Our Economy

Dallas Fed chair Richard Fisher on our lame economy.

Dallas Fed Chair Richard FisherName: Richard Fisher Age:59 Home: Dallas
Qualifications:President and CEO of the Federal Reserve Bank
of Dallas / 2008 voting member of the Federal Open Market Committee / Assistant to the Secretary of the Treasury during the Carter administration / Former hedge fund manager

• The Federal Open Market Committee sets the base interest rate off of which everything else is keyed. Let me give you an analogy. Think of a sprinkler system. What you’re trying to do with the sprinkler system is keep this massive lawn—the U.S. economy—green and healthy. That’s an almost $14 trillion lawn. If we put too much capital out there, it will overwater the lawn and kill it with inflation. If we are too parsimonious, then the lawn turns brown because we’ve starved it of liquidity. So the valve—the faucet that turns the sprinkler on and off—is the interest rate that we adjust. Seventeen of us are part of that discussion. Sometimes we have unanimity; sometimes we don’t. But whatever the majority decides is what the flow will be coming out of the faucet.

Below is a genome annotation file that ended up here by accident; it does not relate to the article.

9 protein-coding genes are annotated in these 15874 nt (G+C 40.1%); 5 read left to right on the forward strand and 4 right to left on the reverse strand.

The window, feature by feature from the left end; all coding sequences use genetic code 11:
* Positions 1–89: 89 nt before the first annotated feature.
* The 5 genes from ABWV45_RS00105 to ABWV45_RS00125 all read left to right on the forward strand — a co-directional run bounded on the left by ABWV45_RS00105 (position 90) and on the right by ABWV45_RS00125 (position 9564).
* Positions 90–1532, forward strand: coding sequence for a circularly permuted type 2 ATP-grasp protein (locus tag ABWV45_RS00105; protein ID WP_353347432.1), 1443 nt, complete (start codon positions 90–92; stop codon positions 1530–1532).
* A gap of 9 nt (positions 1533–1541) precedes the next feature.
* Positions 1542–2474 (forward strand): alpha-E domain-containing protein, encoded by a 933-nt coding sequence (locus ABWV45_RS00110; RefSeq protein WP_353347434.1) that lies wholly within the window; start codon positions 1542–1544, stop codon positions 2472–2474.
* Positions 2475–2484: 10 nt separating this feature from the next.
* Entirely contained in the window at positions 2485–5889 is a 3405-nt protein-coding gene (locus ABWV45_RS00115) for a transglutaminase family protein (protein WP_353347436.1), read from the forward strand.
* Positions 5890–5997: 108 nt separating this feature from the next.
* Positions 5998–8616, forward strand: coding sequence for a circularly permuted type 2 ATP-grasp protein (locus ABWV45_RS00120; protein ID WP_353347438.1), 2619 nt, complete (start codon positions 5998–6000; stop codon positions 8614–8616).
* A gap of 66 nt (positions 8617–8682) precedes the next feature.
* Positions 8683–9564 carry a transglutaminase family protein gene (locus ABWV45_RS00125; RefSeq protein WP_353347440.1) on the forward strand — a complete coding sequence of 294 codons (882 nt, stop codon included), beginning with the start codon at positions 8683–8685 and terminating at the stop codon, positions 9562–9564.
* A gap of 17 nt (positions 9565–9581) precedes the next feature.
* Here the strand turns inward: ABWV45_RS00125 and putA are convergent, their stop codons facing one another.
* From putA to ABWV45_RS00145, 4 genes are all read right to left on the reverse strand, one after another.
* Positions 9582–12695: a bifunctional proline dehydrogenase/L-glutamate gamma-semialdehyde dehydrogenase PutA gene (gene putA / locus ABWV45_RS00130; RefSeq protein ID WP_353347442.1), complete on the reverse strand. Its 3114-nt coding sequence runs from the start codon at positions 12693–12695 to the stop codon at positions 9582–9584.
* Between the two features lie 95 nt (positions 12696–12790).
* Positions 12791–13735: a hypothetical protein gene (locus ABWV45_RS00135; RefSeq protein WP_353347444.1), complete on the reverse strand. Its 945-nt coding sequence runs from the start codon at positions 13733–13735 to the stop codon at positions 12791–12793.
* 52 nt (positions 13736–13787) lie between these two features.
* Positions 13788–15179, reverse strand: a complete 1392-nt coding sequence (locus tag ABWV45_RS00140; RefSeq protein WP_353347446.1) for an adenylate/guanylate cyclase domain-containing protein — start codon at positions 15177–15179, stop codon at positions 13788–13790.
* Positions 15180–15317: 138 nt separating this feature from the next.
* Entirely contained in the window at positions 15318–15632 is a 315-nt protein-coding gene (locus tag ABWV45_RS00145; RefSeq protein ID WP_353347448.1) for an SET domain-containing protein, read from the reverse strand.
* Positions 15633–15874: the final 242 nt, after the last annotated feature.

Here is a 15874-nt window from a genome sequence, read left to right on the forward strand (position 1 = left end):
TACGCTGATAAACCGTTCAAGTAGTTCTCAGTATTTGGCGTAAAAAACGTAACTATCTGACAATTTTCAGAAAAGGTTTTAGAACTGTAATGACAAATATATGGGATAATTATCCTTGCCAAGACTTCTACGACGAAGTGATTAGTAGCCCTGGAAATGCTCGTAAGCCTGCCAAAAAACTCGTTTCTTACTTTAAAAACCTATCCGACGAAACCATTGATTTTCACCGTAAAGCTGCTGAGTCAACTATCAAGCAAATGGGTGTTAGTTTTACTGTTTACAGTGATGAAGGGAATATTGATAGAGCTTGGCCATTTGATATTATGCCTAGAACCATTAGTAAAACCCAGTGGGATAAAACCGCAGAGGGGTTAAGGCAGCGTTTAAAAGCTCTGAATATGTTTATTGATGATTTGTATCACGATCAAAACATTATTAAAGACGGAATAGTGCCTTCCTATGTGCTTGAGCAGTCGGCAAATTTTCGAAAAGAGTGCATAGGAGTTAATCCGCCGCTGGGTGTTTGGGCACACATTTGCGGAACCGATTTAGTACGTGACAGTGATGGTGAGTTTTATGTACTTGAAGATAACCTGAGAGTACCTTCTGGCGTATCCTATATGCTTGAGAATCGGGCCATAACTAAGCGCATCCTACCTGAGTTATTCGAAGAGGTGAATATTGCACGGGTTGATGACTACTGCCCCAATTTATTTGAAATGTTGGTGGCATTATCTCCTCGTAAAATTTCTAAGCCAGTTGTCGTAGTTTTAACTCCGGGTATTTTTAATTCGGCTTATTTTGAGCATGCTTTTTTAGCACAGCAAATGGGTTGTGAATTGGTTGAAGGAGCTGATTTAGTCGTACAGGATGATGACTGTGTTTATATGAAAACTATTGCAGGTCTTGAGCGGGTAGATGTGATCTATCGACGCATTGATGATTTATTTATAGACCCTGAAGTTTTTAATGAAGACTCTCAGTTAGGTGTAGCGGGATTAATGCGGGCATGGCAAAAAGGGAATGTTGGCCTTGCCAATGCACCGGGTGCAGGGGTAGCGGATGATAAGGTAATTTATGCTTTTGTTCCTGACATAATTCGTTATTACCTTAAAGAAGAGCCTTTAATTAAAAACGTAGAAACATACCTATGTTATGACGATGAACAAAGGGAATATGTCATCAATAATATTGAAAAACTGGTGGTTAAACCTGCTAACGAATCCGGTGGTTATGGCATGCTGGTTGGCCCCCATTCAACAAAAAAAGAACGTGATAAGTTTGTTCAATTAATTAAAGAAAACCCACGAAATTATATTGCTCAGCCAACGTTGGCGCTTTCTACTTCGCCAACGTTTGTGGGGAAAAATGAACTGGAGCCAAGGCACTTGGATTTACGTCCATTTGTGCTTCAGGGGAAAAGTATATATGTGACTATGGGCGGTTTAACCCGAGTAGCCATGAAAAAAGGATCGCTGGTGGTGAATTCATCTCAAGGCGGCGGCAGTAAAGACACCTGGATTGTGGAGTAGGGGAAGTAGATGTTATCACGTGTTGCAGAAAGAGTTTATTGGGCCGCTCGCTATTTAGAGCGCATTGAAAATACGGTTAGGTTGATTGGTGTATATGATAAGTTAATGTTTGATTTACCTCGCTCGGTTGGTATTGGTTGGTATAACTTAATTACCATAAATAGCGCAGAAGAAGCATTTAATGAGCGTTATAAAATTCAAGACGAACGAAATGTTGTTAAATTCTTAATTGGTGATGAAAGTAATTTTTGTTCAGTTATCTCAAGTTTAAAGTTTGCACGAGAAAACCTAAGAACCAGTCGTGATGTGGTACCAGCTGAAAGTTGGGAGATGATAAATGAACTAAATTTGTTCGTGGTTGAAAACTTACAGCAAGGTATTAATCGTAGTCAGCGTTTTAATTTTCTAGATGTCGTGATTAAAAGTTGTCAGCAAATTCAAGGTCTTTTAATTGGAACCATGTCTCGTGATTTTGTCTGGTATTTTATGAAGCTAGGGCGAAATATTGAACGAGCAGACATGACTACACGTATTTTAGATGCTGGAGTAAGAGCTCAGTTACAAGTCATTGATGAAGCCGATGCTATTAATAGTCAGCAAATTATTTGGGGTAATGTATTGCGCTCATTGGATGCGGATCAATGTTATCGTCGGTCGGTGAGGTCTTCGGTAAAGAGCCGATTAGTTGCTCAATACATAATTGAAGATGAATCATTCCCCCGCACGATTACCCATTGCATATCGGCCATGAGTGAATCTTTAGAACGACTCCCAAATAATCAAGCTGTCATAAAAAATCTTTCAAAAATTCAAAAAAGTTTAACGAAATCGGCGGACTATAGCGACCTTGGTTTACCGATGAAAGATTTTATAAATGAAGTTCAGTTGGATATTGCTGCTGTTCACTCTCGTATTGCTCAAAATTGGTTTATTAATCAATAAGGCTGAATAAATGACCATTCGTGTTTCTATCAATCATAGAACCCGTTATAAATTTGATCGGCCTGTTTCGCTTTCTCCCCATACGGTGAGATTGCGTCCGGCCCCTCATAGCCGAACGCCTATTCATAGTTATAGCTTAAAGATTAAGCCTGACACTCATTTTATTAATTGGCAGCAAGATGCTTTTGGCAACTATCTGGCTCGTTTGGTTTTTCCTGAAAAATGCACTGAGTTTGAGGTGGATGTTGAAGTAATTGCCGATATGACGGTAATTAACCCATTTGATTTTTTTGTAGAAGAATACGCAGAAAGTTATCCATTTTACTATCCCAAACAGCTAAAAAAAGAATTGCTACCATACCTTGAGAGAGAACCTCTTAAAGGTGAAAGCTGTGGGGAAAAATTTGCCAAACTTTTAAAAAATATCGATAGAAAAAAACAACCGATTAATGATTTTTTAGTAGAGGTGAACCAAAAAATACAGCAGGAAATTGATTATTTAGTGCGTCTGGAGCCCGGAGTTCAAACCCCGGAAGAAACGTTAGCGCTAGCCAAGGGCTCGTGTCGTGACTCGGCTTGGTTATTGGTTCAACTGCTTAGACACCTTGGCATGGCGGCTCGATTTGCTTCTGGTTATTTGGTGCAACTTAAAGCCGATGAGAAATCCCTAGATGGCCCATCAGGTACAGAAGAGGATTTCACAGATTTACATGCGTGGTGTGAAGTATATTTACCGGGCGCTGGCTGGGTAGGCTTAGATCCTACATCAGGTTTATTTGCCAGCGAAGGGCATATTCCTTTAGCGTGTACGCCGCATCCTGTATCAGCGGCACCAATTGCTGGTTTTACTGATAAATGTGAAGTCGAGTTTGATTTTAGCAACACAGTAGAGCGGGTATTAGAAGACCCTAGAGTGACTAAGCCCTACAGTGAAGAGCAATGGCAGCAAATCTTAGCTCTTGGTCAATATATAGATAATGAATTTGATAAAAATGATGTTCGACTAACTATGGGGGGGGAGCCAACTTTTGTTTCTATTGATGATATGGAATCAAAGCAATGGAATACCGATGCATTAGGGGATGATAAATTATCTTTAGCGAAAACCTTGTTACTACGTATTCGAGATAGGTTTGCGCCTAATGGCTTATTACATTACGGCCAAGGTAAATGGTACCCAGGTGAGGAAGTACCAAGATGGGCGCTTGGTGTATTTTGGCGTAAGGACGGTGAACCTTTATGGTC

• Some people would say that the Federal Reserve kept rates too low for too long and basically let too much water get out on that lawn.

• William McChesney Martin Jr., a former chairman of the Federal Reserve, used to say that the job of the Fed is to take the punch bowl away just as the party gets going. Unfortunately, the Fed didn’t do that, and now we find ourselves in the situation we are in.

• When I was asked recently “What position should I take in the financial markets?” I said, “The answer is somewhere between cash and fetal.”

• Everyone is afraid to lend money right now, even to people they know. That’s the nature of a credit crash. Capital is the basis of capitalism,and credit is the lifeblood of capital, so we’re doing everything we can to get the credit system operating again more freely.

• There’s enormous uncertainty around the world, and uncertainty is the greatest enemy of capitalism.

• My most painful memory of childhood was watching my mother hawk her engagement ring. I remember us sitting down with a rather crude individual, who paid her nothing for what the ring was worth. But we needed to put food on the table. My father was a used-car salesman, and he had lost his job. I’ll never forget that. I understand the pain that people experience when we are in an economic downturn.

• There’s no such thing as a little bit of excess. The irrational exuberance of the past few years was, as I’ve said before, a sustained orgy of excess and recklessness.

• I have a bull named Irrational Exuberance. He’s a 2,500-pound Simmental, and he’s a very happy bull. We named him after Alan Greenspan’s favorite term. When Greenspan came here for his going-away party, we had a huge picture of Irrational, and we gave him petting rights for life. Greenspan later sent me a photo of us standing under that huge picture. It said, “Richard, irrational exuberance is truly a lot of bull.”

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